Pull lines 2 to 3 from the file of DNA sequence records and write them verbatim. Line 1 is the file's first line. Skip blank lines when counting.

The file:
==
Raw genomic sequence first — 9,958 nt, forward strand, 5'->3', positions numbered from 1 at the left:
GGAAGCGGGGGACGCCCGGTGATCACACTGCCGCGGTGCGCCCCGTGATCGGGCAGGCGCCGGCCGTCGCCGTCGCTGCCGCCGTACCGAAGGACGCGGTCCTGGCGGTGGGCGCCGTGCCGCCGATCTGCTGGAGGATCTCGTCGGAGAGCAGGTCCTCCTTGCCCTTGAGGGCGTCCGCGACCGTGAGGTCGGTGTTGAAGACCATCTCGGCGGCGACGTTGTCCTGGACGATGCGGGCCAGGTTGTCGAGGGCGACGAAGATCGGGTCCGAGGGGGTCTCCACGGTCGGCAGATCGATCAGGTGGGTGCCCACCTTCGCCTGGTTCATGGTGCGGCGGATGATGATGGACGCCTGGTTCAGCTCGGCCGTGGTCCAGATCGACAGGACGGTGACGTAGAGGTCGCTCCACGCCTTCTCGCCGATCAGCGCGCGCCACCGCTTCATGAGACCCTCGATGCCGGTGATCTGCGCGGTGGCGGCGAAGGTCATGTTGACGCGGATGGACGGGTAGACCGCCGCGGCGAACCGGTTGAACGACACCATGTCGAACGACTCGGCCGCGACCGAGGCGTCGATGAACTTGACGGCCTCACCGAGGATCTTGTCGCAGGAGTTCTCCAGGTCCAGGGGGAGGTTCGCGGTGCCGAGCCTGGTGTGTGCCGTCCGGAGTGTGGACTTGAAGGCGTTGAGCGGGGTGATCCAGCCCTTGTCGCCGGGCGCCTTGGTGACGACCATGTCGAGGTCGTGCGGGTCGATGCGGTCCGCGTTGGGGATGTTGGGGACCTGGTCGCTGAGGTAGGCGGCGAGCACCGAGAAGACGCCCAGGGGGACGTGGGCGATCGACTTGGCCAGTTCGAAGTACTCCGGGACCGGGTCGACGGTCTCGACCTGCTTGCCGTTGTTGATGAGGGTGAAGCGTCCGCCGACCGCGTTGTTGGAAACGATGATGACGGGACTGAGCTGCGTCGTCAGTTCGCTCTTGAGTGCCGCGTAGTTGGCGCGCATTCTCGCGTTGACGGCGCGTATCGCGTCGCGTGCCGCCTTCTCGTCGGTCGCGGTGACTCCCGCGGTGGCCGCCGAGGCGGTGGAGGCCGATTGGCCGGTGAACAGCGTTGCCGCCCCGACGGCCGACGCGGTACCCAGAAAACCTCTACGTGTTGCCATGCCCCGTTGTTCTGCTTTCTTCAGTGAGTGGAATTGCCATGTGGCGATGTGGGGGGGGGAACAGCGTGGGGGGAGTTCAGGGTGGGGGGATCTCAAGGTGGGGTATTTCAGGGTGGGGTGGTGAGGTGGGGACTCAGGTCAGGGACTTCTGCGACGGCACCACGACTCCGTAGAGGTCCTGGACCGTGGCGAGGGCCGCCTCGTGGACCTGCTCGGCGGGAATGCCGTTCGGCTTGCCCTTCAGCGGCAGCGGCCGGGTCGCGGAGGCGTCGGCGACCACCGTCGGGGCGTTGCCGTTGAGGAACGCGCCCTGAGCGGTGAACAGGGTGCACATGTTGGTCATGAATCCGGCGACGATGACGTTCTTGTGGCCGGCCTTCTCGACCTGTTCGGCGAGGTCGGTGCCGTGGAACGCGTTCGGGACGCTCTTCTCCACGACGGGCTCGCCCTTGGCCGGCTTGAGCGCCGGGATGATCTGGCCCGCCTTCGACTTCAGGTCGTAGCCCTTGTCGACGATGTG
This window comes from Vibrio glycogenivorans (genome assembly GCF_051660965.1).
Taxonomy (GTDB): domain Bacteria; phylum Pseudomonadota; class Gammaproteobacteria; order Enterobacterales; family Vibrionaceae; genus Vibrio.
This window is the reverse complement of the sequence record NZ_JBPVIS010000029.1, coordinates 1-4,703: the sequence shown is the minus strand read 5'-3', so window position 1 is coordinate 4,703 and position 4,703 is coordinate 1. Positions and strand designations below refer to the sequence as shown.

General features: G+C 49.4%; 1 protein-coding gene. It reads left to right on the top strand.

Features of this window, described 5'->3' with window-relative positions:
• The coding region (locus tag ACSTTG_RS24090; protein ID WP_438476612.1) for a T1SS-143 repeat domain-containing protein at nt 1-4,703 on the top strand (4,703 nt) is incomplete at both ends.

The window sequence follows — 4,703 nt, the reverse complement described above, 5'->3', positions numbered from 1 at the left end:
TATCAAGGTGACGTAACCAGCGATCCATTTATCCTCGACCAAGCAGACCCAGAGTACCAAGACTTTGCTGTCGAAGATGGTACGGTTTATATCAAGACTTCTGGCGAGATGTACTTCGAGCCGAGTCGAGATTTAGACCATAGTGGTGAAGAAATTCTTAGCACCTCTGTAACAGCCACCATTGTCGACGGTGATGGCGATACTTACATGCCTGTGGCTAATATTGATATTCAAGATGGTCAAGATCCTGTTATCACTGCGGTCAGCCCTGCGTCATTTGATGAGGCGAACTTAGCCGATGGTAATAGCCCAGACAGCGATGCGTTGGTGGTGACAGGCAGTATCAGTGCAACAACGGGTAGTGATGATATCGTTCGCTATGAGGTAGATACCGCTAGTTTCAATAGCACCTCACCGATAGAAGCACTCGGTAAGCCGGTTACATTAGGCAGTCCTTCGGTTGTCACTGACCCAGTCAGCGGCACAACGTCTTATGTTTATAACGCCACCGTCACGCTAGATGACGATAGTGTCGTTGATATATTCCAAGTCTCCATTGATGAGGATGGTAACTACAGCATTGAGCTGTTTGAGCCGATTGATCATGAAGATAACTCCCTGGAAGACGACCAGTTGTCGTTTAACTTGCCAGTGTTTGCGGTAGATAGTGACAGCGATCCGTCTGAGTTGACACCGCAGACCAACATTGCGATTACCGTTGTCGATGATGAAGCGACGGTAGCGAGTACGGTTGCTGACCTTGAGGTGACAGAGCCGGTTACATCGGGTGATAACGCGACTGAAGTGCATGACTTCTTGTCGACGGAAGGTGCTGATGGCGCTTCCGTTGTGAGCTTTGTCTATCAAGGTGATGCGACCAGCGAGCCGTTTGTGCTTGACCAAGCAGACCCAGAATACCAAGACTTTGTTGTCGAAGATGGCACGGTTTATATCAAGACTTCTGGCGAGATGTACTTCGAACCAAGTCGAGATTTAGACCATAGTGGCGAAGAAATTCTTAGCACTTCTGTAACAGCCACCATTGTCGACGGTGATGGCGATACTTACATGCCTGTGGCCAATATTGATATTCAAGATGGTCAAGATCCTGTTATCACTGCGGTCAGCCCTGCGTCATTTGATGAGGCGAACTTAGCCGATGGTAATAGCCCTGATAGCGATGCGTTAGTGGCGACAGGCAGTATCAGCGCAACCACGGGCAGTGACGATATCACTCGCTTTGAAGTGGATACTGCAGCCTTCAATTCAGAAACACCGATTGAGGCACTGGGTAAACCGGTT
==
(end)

GGAAGCGGGGGACGCCCGGTGATCACACTGCCGCGGTGCGCCCCGTGATCGGGCAGGCGCCGGCCGTCGCCGTCGCTGCCGCCGTACCGAAGGACGCGGTCCTGGCGGTGGGCGCCGTGCCGCCGATCTGCTGGAGGATCTCGTCGGAGAGCAGGTCCTCCTTGCCCTTGAGGGCGTCCGCGACCGTGAGGTCGGTGTTGAAGACCATCTCGGCGGCGACGTTGTCCTGGACGATGCGGGCCAGGTTGTCGAGGGCGACGAAGATCGGGTCCGAGGGGGTCTCCACGGTCGGCAGATCGATCAGGTGGGTGCCCACCTTCGCCTGGTTCATGGTGCGGCGGATGATGATGGACGCCTGGTTCAGCTCGGCCGTGGTCCAGATCGACAGGACGGTGACGTAGAGGTCGCTCCACGCCTTCTCGCCGATCAGCGCGCGCCACCGCTTCATGAGACCCTCGATGCCGGTGATCTGCGCGGTGGCGGCGAAGGTCATGTTGACGCGGATGGACGGGTAGACCGCCGCGGCGAACCGGTTGAACGACACCATGTCGAACGACTCGGCCGCGACCGAGGCGTCGATGAACTTGACGGCCTCACCGAGGATCTTGTCGCAGGAGTTCTCCAGGTCCAGGGGGAGGTTCGCGGTGCCGAGCCTGGTGTGTGCCGTCCGGAGTGTGGACTTGAAGGCGTTGAGCGGGGTGATCCAGCCCTTGTCGCCGGGCGCCTTGGTGACGACCATGTCGAGGTCGTGCGGGTCGATGCGGTCCGCGTTGGGGATGTTGGGGACCTGGTCGCTGAGGTAGGCGGCGAGCACCGAGAAGACGCCCAGGGGGACGTGGGCGATCGACTTGGCCAGTTCGAAGTACTCCGGGACCGGGTCGACGGTCTCGACCTGCTTGCCGTTGTTGATGAGGGTGAAGCGTCCGCCGACCGCGTTGTTGGAAACGATGATGACGGGACTGAGCTGCGTCGTCAGTTCGCTCTTGAGTGCCGCGTAGTTGGCGCGCATTCTCGCGTTGACGGCGCGTATCGCGTCGCGTGCCGCCTTCTCGTCGGTCGCGGTGACTCCCGCGGTGGCCGCCGAGGCGGTGGAGGCCGATTGGCCGGTGAACAGCGTTGCCGCCCCGACGGCCGACGCGGTACCCAGAAAACCTCTACGTGTTGCCATGCCCCGTTGTTCTGCTTTCTTCAGTGAGTGGAATTGCCATGTGGCGATGTGGGGGGGGGAACAGCGTGGGGGGAGTTCAGGGTGGGGGGATCTCAAGGTGGGGTATTTCAGGGTGGGGTGGTGAGGTGGGGACTCAGGTCAGGGACTTCTGCGACGGCACCACGACTCCGTAGAGGTCCTGGACCGTGGCGAGGGCCGCCTCGTGGACCTGCTCGGCGGGAATGCCGTTCGGCTTGCCCTTCAGCGGCAGCGGCCGGGTCGCGGAGGCGTCGGCGACCACCGTCGGGGCGTTGCCGTTGAGGAACGCGCCCTGAGCGGTGAACAGGGTGCACATGTTGGTCATGAATCCGGCGACGATGACGTTCTTGTGGCCGGCCTTCTCGACCTGTTCGGCGAGGTCGGTGCCGTGGAACGCGTTCGGGACGCTCTTCTCCACGACGGGCTCGCCCTTGGCCGGCTTGAGCGCCGGGATGATCTGGCCCGCCTTCGACTTCAGGTCGTAGCCCTTGTCGACGATGTG
This window comes from Vibrio glycogenivorans (genome assembly GCF_051660965.1).